By VERNON ROBISON
Moapa Valley Progress
While a lot of promises have been made in favor of the Energy Choice Initiative (ECI) showing up as Question 3 on the November ballot, the truth may not be quite so rosy. At least, that was the message from Overton Power District (OPD) officials at a membership meeting of the Moapa Valley Chamber of Commerce. The monthly lunch meeting was hosted on Wednesday, June 29 by OPD and held in the conference room of the district’s Overton office.
OPD General Manager Mendis Cooper began the meeting explaining that, as a state agency, the district cannot take an official position on ECI. “We can’t campaign or tell people how to vote in an official capacity,” Cooper said. “But we can present the facts that we have gathered as we have tried to understand this complex issue so people can make a more informed choice.”
OPD Public Information specialist Keith Buchhalter began with a brief overview of the initiative. In theory the ECI seems simple, he explained. It claims to do away with the regulated monopoly held by statewide utility NV Energy and replace it with a new energy marketplace. Ratepayers could then choose energy providers from a menu of different options.
In concept, proponents say this arrangement would create competition, and cut down on government regulation in the energy market which presumably would drive the price of power down.
“Unfortunately, these claims are not altogether in line with the research and data that we have been looking at,” Buchhalter said.
The main concern about ECI, at least from the OPD standpoint, is its inclusion of rural districts and co-ops throughout the state.
“All of the other states that have gone through this kind of deregulation have had a carve-out provision exempting the small rural co-ops from being included,” said OPD staffer Aaron Walker who assisted Buchhalter in the presentation. “This initiative doesn’t do that. It lumps us all in there together.”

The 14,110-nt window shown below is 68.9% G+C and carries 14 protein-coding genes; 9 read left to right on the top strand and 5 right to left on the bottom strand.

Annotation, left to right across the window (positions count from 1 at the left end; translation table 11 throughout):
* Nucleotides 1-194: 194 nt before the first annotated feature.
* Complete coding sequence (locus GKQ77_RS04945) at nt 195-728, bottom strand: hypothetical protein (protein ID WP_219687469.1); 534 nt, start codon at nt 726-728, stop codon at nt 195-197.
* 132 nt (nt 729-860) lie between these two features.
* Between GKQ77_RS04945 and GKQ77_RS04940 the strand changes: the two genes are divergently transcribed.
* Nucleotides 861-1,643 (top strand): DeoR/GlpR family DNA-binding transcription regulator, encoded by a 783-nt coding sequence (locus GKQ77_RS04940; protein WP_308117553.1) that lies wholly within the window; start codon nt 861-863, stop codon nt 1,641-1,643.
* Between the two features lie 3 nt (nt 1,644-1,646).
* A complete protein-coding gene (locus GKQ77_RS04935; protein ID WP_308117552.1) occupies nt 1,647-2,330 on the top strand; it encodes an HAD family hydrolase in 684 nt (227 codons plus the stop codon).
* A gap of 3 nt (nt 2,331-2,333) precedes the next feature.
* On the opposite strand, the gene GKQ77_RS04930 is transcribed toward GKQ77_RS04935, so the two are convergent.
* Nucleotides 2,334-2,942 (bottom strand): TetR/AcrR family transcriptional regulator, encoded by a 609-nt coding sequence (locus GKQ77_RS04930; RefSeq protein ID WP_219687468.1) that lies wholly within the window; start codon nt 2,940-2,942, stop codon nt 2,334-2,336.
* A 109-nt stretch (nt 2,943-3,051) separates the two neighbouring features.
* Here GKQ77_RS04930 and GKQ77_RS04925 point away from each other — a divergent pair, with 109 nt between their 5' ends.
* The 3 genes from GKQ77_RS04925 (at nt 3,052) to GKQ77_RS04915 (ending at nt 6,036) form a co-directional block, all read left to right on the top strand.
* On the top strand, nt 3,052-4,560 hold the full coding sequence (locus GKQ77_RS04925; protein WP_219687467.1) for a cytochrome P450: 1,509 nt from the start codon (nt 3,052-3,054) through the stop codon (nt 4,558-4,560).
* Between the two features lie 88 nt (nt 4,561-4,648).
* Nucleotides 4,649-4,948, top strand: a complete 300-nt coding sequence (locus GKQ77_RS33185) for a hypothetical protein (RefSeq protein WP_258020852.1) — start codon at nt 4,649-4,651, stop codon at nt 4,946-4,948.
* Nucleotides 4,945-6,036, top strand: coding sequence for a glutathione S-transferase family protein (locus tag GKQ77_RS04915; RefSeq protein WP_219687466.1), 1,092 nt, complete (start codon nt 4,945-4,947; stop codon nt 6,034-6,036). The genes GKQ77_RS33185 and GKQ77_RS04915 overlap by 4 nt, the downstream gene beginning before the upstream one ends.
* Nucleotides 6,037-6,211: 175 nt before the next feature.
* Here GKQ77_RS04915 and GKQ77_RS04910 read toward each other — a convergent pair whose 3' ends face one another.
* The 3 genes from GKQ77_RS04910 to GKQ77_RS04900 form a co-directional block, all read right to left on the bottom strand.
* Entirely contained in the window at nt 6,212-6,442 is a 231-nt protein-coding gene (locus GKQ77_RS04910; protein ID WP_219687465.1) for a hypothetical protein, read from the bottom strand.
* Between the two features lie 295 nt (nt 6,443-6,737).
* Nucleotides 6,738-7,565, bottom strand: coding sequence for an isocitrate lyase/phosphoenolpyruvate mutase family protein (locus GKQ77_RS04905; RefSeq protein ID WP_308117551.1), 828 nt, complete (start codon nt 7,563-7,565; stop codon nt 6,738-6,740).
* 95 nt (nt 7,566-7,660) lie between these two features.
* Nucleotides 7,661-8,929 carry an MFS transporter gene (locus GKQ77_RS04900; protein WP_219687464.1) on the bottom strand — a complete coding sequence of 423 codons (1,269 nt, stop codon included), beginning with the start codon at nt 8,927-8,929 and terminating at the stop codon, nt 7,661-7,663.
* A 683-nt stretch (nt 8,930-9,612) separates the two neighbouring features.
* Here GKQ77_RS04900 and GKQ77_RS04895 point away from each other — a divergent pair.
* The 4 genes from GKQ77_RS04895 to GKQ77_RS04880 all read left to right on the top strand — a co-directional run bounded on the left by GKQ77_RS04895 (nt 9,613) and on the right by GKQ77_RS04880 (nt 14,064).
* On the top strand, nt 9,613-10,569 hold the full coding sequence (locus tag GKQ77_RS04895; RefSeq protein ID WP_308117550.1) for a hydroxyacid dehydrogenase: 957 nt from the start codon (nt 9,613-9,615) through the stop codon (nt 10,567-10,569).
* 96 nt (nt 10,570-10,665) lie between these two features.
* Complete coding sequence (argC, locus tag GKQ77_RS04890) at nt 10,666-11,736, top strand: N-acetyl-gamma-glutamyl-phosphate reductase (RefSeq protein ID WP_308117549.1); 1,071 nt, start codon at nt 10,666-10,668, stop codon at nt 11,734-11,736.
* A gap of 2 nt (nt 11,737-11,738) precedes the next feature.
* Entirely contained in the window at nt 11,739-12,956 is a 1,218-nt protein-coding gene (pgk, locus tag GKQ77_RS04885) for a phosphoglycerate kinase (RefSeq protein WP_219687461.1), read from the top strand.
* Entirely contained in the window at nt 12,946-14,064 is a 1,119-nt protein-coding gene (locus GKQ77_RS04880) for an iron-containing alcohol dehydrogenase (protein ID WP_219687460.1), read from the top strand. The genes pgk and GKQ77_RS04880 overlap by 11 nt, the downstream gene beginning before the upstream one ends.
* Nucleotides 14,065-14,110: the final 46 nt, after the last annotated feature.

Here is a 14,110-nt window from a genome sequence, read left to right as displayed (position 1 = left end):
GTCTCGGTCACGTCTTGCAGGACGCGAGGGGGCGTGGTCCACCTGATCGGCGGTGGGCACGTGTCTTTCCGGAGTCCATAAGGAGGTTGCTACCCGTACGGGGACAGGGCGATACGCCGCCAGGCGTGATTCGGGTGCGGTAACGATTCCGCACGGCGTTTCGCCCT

Cooper said that there seems to be a disconnect in the initiative in how it deals with the rural entities. “We have talked to many of those involved in drafting this intiative,” he said. “They have assured us that it was written with the co-ops and rural districts in mind. But they didn’t ever talk to us to find out anything about us.”
Cooper added that when specific questions are raised on how the ECI will work with the rural entities, there are no answers. “They usually just pass the managing of the details on to the legislature saying ‘Don’t worry, (the legislature) will take care of all of that,’” Cooper said. “That is a little unsettling.”
And when district officials have brought those same questions to legislators, they have heard concerns about how the narrow language of the initiative will tie the legislature’s hands on a lot of things, Cooper said.
“So we are concerned that there are a lot of empty promises here,” Cooper said. “After all, when was the last time you turned things over to the government and it came out good?”
Buchhalter explained that the ECI could bring significant changes to the local governance of the rural power entities throughout the state.
“To understand what the impacts could be to OPD, you really have to understand our origins,” he said.
He explained that OPD was formed in 1935 by the Nevada State Legislature as a non-profit General Improvement District. The founding legislation was requested by members of the community who wanted power services to be provided in Moapa Valley where it had not been provided before. At that time, there were no public or private utilities willing to provide services to such a small and remote area. Thus the district was formed to accomplish that.
Unlike NV Energy, the district and other rural entities are not regulated by the Public Utilities Commission of Nevada (PUCN), the state regulatory body established to represent ratepayers interests in regulating the power industry. Instead, the OPD is governed by a seven member, locally-elected, board of trustees. This board oversees all the operations and finances of the district; including the rates charged for power.
“In that way the rural districts already kind of operate under an Energy Choice model,” said Walker. “We go out onto the open market and are looking for the best rates for our customers.”
But under ECI it is unclear how that governance structure would be affected, Buchhalter said. “Will we still have full oversight of a locally-elected board?” he asked. “Or will there be some other regulatory oversight from another distant agency like the PUCN? These are questions that we haven’t been able to find answers for.”